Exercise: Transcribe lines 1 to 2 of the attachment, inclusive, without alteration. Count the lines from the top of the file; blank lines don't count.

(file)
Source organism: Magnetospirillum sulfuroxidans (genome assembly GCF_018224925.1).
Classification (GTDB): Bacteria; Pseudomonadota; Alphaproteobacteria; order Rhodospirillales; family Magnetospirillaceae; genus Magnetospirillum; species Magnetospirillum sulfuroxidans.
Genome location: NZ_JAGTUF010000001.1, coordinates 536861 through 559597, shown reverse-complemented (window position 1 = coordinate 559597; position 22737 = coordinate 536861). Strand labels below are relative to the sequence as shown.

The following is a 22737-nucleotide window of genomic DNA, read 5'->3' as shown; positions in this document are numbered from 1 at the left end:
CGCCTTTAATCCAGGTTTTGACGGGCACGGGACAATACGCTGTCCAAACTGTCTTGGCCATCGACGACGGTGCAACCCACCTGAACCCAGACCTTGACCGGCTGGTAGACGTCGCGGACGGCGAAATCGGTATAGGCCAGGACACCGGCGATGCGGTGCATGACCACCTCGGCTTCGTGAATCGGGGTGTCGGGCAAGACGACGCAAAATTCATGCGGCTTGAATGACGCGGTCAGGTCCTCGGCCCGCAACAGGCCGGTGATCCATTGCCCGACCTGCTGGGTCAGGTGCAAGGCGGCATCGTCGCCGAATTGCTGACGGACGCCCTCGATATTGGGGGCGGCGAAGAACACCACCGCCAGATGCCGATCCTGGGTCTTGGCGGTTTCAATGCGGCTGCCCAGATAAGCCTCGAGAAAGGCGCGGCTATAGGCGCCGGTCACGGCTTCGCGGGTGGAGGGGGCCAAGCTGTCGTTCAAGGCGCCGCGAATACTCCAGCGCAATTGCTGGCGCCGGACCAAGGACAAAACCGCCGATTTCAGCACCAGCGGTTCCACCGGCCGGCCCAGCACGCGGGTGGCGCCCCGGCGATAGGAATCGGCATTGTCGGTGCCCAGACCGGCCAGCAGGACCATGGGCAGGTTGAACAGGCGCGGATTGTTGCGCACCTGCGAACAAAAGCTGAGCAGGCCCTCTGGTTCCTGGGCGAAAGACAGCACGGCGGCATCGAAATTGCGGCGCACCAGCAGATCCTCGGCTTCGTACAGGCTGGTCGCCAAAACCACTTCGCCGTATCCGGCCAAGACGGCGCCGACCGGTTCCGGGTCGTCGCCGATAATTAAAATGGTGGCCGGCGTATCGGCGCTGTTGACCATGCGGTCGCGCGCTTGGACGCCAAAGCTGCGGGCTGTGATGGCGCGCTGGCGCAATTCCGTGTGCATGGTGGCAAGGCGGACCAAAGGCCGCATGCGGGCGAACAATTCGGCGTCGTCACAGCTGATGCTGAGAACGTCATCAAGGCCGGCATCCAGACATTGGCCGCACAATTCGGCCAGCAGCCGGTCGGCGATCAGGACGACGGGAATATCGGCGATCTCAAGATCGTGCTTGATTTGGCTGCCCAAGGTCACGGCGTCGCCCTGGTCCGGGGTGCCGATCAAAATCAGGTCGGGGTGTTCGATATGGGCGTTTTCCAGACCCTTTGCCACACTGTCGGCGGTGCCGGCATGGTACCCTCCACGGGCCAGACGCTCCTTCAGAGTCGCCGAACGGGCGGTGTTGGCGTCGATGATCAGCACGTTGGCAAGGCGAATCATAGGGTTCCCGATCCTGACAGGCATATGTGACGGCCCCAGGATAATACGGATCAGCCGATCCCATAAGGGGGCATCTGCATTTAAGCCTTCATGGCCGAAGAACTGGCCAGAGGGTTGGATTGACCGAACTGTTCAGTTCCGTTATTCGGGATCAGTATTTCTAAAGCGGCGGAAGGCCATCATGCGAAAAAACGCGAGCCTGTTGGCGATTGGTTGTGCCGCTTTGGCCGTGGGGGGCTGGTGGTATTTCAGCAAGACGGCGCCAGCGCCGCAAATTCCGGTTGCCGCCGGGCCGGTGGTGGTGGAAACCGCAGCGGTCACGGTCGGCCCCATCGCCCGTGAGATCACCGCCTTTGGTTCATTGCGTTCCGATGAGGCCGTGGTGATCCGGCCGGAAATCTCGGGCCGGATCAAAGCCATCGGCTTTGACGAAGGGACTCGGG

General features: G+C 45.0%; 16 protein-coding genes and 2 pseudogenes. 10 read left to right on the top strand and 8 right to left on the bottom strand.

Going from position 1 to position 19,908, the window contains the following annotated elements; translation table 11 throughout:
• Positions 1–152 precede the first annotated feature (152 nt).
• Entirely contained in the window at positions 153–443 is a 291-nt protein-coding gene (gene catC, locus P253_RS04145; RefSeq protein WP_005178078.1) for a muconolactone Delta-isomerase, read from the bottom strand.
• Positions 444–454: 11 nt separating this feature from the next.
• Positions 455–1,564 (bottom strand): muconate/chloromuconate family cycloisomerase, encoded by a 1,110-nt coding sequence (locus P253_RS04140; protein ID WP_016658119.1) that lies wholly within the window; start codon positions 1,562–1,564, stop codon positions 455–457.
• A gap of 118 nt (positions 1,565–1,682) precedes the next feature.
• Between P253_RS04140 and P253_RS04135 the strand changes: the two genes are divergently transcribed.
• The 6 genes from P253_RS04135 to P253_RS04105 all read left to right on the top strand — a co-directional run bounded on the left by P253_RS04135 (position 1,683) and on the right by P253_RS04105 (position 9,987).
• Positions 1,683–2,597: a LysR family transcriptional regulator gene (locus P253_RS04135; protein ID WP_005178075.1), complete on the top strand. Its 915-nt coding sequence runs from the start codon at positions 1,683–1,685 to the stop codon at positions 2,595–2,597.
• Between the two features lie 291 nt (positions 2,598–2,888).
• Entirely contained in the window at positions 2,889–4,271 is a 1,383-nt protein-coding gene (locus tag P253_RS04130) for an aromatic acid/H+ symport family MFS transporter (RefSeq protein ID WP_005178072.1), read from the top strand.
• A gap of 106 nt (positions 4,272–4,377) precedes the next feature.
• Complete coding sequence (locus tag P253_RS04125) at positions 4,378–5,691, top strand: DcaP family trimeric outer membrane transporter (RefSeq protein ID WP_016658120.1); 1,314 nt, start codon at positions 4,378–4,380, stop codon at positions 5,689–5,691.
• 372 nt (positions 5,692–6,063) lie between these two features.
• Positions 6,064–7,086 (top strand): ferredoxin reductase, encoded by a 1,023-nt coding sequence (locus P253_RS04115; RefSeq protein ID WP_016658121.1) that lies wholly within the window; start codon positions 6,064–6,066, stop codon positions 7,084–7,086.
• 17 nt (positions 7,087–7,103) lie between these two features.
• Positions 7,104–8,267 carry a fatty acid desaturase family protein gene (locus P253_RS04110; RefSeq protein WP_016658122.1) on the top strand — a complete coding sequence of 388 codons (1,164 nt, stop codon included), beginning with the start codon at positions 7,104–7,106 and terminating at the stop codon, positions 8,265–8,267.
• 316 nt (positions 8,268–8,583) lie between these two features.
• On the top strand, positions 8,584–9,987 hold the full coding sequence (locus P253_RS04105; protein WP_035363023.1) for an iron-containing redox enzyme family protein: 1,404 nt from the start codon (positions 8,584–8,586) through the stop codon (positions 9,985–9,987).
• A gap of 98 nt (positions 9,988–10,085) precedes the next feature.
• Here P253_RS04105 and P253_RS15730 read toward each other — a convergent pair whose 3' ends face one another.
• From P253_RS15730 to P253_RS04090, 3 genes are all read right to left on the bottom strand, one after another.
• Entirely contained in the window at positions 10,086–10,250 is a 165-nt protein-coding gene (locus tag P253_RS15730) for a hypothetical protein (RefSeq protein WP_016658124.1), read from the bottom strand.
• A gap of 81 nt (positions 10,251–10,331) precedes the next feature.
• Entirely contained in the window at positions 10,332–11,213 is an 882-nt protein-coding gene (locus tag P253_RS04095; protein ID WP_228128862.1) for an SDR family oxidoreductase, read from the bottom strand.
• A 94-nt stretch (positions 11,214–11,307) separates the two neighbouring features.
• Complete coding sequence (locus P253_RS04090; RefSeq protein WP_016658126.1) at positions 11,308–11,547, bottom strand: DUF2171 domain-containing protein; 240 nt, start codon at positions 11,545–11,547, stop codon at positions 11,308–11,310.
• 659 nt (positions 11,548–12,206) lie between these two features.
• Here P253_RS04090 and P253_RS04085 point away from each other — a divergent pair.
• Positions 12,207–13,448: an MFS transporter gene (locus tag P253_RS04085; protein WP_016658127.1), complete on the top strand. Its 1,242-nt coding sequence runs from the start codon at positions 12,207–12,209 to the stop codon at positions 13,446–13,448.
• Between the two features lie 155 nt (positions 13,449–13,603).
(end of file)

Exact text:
Source organism: Magnetospirillum sulfuroxidans (genome assembly GCF_018224925.1).
Classification (GTDB): Bacteria; Pseudomonadota; Alphaproteobacteria; order Rhodospirillales; family Magnetospirillaceae; genus Magnetospirillum; species Magnetospirillum sulfuroxidans.